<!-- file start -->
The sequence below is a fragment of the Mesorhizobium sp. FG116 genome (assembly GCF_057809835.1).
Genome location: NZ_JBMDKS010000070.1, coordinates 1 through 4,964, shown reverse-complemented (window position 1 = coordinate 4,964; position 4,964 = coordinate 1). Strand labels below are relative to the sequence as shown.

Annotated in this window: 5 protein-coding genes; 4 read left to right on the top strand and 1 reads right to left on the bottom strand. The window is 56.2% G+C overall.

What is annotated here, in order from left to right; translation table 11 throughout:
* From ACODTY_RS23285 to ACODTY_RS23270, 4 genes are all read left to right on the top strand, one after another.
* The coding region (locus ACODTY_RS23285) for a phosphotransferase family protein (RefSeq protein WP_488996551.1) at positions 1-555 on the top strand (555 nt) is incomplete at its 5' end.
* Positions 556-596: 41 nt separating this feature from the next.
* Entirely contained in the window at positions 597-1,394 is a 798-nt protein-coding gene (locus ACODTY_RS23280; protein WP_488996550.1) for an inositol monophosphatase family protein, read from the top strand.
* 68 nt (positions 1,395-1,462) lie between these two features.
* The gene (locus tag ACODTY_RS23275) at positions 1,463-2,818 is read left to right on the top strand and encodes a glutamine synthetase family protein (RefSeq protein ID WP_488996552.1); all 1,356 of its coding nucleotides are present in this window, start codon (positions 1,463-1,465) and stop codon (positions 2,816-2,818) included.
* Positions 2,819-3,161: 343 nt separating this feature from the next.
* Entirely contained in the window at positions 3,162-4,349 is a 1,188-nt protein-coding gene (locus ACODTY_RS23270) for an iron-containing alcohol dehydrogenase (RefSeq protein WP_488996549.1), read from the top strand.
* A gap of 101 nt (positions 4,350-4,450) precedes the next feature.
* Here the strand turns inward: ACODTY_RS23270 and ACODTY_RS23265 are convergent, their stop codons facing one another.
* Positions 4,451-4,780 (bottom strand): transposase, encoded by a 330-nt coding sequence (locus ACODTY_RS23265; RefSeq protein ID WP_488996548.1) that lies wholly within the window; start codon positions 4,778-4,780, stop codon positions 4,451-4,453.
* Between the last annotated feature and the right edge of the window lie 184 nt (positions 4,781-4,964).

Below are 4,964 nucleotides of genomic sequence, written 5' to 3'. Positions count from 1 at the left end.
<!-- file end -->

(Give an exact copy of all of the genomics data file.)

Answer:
The sequence below is a fragment of the Mesorhizobium sp. FG116 genome (assembly GCF_057809835.1).
Genome location: NZ_JBMDKS010000070.1, coordinates 1 through 4,964, shown reverse-complemented (window position 1 = coordinate 4,964; position 4,964 = coordinate 1). Strand labels below are relative to the sequence as shown.

Annotated in this window: 5 protein-coding genes; 4 read left to right on the top strand and 1 reads right to left on the bottom strand. The window is 56.2% G+C overall.

What is annotated here, in order from left to right; translation table 11 throughout:
* From ACODTY_RS23285 to ACODTY_RS23270, 4 genes are all read left to right on the top strand, one after another.
* The coding region (locus ACODTY_RS23285) for a phosphotransferase family protein (RefSeq protein WP_488996551.1) at positions 1-555 on the top strand (555 nt) is incomplete at its 5' end.
* Positions 556-596: 41 nt separating this feature from the next.
* Entirely contained in the window at positions 597-1,394 is a 798-nt protein-coding gene (locus ACODTY_RS23280; protein WP_488996550.1) for an inositol monophosphatase family protein, read from the top strand.
* 68 nt (positions 1,395-1,462) lie between these two features.
* The gene (locus tag ACODTY_RS23275) at positions 1,463-2,818 is read left to right on the top strand and encodes a glutamine synthetase family protein (RefSeq protein ID WP_488996552.1); all 1,356 of its coding nucleotides are present in this window, start codon (positions 1,463-1,465) and stop codon (positions 2,816-2,818) included.
* Positions 2,819-3,161: 343 nt separating this feature from the next.
* Entirely contained in the window at positions 3,162-4,349 is a 1,188-nt protein-coding gene (locus ACODTY_RS23270) for an iron-containing alcohol dehydrogenase (RefSeq protein WP_488996549.1), read from the top strand.
* A gap of 101 nt (positions 4,350-4,450) precedes the next feature.
* Here the strand turns inward: ACODTY_RS23270 and ACODTY_RS23265 are convergent, their stop codons facing one another.
* Positions 4,451-4,780 (bottom strand): transposase, encoded by a 330-nt coding sequence (locus ACODTY_RS23265; RefSeq protein ID WP_488996548.1) that lies wholly within the window; start codon positions 4,778-4,780, stop codon positions 4,451-4,453.
* Between the last annotated feature and the right edge of the window lie 184 nt (positions 4,781-4,964).

Below are 4,964 nucleotides of genomic sequence, written 5' to 3'. Positions count from 1 at the left end.